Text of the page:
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QP
Posted: Wednesday, October 04, 2017 11:09:03 AM
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Hi friends,

I read a novel and got some questions on the following words:-

A: “Why do you love him, B?”
B: “Well, because he is handsome, and pleasant to be with.”
A: “Bad!” was my commentary.
B: “Because he is young and cheerful.”
A: “Bad still.”
B: “And because he loves me.”
A: “Indifferent, coming there.
B: “And he will be rich, and I shall like to be the greatest woman of the neighbourhood, and I shall be proud of having such a husband.”
A: “Worst of all. And now, say how you love him?”
B: “As anybody loves—You’re silly, A.”
A: “Not at all—Answer.”
B: “I love the ground under his feet, and the air over his head, and everything he touches, and every word he says. I love all his looks, and all his actions, and him entirely and altogether. There now!”

Could anyone let me know the meaning of 'coming there' and 'there now' in the above sentence?

Thank you.

palapaguy
Posted: Wednesday, October 04, 2017 11:34:46 AM

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Location: Calabasas, California, United States
QP wrote:
Hi friends,

I read a novel and got some questions on the following words:-

A: “Indifferent, coming there.

B: “I love the ground under his feet, and the air over his head, and everything he touches, and every word he says. I love all his looks, and all his actions, and him entirely and altogether. There now!”

Could anyone let me know the meaning of 'coming there' and 'there now' in the above sentence?

Thank you.


"Coming there" may mean "You're getting there," a common expression meaning "You're approaching the correct answer."

"There now" is a common expression delivered emphatically, that means "That's my complete answer, and you should be satisfied with it."
Wilmar (USA)
Posted: Wednesday, October 04, 2017 12:17:13 PM

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I've never heard "coming there" in my life.
Parpar1836
Posted: Wednesday, October 04, 2017 1:05:41 PM
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Could "coming there" mean "getting there," "you're getting there," or "you're getting close"?

I agree with Wilmar; I don't think I have ever encountered this usage.
NKM
Posted: Wednesday, October 04, 2017 2:44:25 PM

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As I read it, "coming there" suggests that the response ("because he loves me") would have been more significant if it had come earlier in the list. That is, it's "indifferent" because it was not the first response.

Romany
Posted: Wednesday, October 04, 2017 3:51:41 PM
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I read it as "getting there" because she had progressed from "bad" to "indifferent"?

And just to make it unanimous, I've not heard 'coming there' used; and find it rather imprecise in meaning.
Allana
Posted: Wednesday, October 04, 2017 5:39:52 PM

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I'm wondering if the novel was originally in another language. The English, while completely understandable, is a bit odd in places as if translated literally rather than idiomatically.

Allana

Don't be afraid to be wrong. You learn more. (Me)
QP
Posted: Wednesday, October 04, 2017 10:37:47 PM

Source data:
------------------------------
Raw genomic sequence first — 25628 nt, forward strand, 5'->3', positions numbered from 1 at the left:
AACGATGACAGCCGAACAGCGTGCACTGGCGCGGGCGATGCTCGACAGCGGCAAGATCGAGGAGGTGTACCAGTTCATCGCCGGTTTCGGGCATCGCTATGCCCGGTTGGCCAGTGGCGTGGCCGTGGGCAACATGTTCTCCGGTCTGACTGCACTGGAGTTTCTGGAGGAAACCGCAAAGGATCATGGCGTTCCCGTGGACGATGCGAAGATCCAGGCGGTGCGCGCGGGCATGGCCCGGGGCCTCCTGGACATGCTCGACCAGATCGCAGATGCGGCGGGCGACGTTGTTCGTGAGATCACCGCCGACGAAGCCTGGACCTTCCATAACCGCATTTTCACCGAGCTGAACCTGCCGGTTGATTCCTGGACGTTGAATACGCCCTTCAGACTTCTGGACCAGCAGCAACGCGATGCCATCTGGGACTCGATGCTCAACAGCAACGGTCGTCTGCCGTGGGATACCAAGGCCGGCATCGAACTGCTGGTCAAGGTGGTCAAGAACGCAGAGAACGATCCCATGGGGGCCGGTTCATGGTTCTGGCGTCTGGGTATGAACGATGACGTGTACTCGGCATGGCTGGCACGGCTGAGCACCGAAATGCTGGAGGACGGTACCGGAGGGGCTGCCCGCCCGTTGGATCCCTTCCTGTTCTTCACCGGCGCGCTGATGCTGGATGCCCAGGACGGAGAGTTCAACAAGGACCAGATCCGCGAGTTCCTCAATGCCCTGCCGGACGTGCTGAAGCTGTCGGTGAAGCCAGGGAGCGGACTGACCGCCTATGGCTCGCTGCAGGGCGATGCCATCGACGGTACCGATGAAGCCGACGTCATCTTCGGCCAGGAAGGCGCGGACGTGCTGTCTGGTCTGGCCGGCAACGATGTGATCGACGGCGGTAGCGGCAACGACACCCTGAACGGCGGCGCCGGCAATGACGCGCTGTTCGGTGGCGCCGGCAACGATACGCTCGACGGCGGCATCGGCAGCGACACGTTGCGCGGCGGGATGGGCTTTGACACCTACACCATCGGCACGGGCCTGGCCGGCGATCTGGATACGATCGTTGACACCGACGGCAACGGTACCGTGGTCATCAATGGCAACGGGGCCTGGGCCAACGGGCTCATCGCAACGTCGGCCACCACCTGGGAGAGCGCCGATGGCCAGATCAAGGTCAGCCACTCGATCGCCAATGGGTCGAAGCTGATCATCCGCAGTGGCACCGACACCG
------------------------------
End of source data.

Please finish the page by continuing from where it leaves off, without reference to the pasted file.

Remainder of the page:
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For more information, my teacher said it is from a classic English literature written in the 18th century. It is old novel.
srirr
Posted: Thursday, October 05, 2017 12:34:47 AM

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Oh! You reminded me something, QP.

This is an excerpt taken from Emily Bronte's novel, 'Wuthering Heights'. Interestingly, I had read a good part of this story long back, just because of this excerpt. Years back, during a chit chat with my friends, one of them quoted this line and amused us with the expression of love stated in it. "I love the ground under his feet, and the air over his head." I got the novel, but could not finish it (I am not a reader type).

Years after, you took me back down the lanes of memory. Thanks.


We are responsible for what we are, and whatever we wish ourselves to be, we have the power to make ourselves. ~ Swami Vivekanand
Allana
Posted: Thursday, October 05, 2017 5:35:08 AM

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That definitely explains the odd English. language does change over the years.

Allana

Don't be afraid to be wrong. You learn more. (Me)
Parpar1836
Posted: Monday, October 09, 2017 11:55:12 AM
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QP, can you obtain the novel's title and author and post them here? My curiosity is a-raging.
thar
Posted: Monday, October 09, 2017 12:23:45 PM

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Srirr had it - Emily Brontë, Wuthering Heights. Written in 1846. Despite the diacritic on the name, they were very English - more specifically Yorkshire people, with quite a lot of local dialect in their writing.


But I agree with NKM here - I think it is just one person giving a list of reasons, and the other commenting. That response 'coming here' in the list is a sign of its lack of impact.


Personally, from what I have seen, beard and read of the book,in all seriousness and in parody and in hommage, I find the characters self-indulgent drama queens. Grow up and get over it, or at least stop whining about it!

I wonder why I am neither a novelist nor a counsellor!Think Whistle
But anyway, enjoy!
Parpar1836
Posted: Monday, October 09, 2017 2:25:14 PM
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Location: Rochester, New York, United States
I hereby confess that I have this book in my library and read it years ago. I was thrown off by the description as an "18th-century" novel. It's a classic 19th-century novel.

But thanks!
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